Eyeing Beijing's backwater, China sees next megacity as a game-changer

Megacities from scratch? China’s done that before. But as Beijing turns its economy towards more consumer-focused growth, it hopes the Xiongan New Area can model more sustainable urbanization to fuel it.

Jason Lee/Reuters
A banner supporting Beijing’s move to ban new property sales was displayed at a closed sales office in Xiongxian, part of a new special economic zone in China’s Hebei Province. The new area – eventually to spread across 800 square miles – is intended to become a model city with clean air, a large public transportation network, and high-tech industries.

Su Jiaxing has had a busy spring. Soon after April 1, when the Chinese government declared plans to create a megacity from scratch in this industrial backwater 70 miles south of Beijing, he hit the road to find a new location for his plastics factory.

Mr. Su has since visited a dozen cities and met with countless local officials in his ongoing search. The government hasn’t explicitly told him to relocate, but he says it’s only a matter of time before it does – and he doesn’t want to be caught unprepared.

Beijing’s ambitious plan for what will someday become Xiongan New Area will likely leave out many of the more than 3,000 plastics manufacturers that have formed the economic backbone of Xiong County for some 30 years. Instead, the new area is intended to become a model city with clean air, a large public transportation network, and high-tech industries. It will eventually cover nearly 800 square miles across three counties – an area more than twice the size of New York City – and be home to more than 2 million people. Government planners envision it as a pillar of a new capital region, diluting the overcrowding that has hampered Beijing, and a gleaming example of China's shift from export-driven manufacturing to consumer-focused growth.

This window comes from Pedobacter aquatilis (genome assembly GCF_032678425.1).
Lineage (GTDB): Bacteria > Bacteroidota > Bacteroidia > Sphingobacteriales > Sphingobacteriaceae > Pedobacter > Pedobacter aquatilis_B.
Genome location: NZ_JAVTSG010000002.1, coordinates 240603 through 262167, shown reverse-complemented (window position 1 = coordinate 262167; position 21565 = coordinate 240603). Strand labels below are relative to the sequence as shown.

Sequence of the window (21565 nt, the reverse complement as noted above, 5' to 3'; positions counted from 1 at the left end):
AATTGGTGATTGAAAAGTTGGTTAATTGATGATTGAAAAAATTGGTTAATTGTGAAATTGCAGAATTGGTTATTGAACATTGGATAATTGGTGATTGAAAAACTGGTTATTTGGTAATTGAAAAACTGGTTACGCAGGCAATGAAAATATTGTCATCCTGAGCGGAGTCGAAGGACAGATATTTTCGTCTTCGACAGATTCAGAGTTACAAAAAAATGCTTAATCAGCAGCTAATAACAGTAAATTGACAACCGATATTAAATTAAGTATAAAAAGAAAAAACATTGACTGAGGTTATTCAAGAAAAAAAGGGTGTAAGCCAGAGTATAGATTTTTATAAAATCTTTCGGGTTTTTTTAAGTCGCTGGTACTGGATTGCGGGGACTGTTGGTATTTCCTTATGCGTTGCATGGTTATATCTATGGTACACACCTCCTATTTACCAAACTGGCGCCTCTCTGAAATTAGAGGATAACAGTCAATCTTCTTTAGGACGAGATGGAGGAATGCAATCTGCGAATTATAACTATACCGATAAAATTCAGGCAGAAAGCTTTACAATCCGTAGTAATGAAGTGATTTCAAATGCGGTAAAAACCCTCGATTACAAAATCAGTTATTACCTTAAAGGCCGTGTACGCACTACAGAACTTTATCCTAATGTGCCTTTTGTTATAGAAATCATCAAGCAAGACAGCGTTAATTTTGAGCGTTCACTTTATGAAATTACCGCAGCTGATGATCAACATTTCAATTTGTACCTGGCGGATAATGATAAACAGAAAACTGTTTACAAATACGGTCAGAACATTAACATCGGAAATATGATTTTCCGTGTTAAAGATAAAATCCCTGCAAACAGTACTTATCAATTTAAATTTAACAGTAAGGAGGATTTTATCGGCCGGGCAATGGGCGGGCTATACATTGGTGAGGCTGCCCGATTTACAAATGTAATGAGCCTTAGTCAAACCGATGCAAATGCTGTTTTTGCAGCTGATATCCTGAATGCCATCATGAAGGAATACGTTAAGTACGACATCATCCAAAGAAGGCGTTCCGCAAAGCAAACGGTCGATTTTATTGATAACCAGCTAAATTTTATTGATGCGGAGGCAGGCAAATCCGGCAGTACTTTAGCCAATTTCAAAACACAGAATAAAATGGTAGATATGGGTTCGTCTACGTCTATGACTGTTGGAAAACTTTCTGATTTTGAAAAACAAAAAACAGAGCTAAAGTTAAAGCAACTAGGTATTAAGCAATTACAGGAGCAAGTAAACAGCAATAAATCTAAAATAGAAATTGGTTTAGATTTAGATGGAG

The goal is to make Xiongan “a demonstration area for innovative development,” as Chinese President Xi Jinping says, and particularly to spur economic growth in northern China. But for that to happen, many local factories will be left behind. Strict new environmental regulations will force all but the cleanest ones to shut down; others will likely be forced out by soaring prices. But Su insists he isn’t bitter. In spite of his own uncertain future, he sees the new area as more of a blessing than a curse, especially for his 18-year-old son.

“There will be a lot of opportunities for him,” he says. “That’s why I’m happy. It’s good for the next generation.”

Su’s success as a small business owner has been driven by China’s export-driven economic boom of the past three decades. He opened his factory in 2001, the same year China joined the World Trade Organization, a move that guaranteed the county greater access to the American and other world markets. In his first year, Su had five full-time employees making plastic bags. He now has 36 full-time employees making plastic flower pots and bouquets. His 32,000 square-foot factory, located in an industrial park, is surrounded by more than 40 other plastics manufacturers making everything from PVC pipes to plastic wrap.

Jacob Turcotte/Staff

China’s entry into the WTO catapulted it to become the world’s second largest economy by 2010. Yet economic growth has slowed in recent years as China tries to develop a consumer-driven economy and reduce its reliance on trade and investment. Meanwhile, in its pursuit of building a “moderately prosperous society” by 2021, the country is no longer content with being the world’s factory floor. It wants to move away from low-end manufacturing in favor of high-tech economic zones, research and development centers, and less-polluting industries.

The plans for Xiongan exemplify the vast economic transformation China is hoping to pull off as it tries to achieve a more sustainable form of growth. The alternative, warn economists, is Japan-style stagnation, or even a debt-fueled financial meltdown.

While the exact details for Xiongan are vague, its development could attract as much as 2.4 trillion yuan ($348 billion) in public and private investment over the next 15 years, according to a Morgan Stanley estimate.

The sheer scale of the project has put it on a path to rival China’s other pre-ordained economic powerhouses: the southern city of Shenzhen and Shanghai’s Pudong district. Shenzhen, once a collection of small fishing villages, has transformed into a 10 million-person hub of high-tech manufacturing and technology, while Pudong is now a center of finance and trade.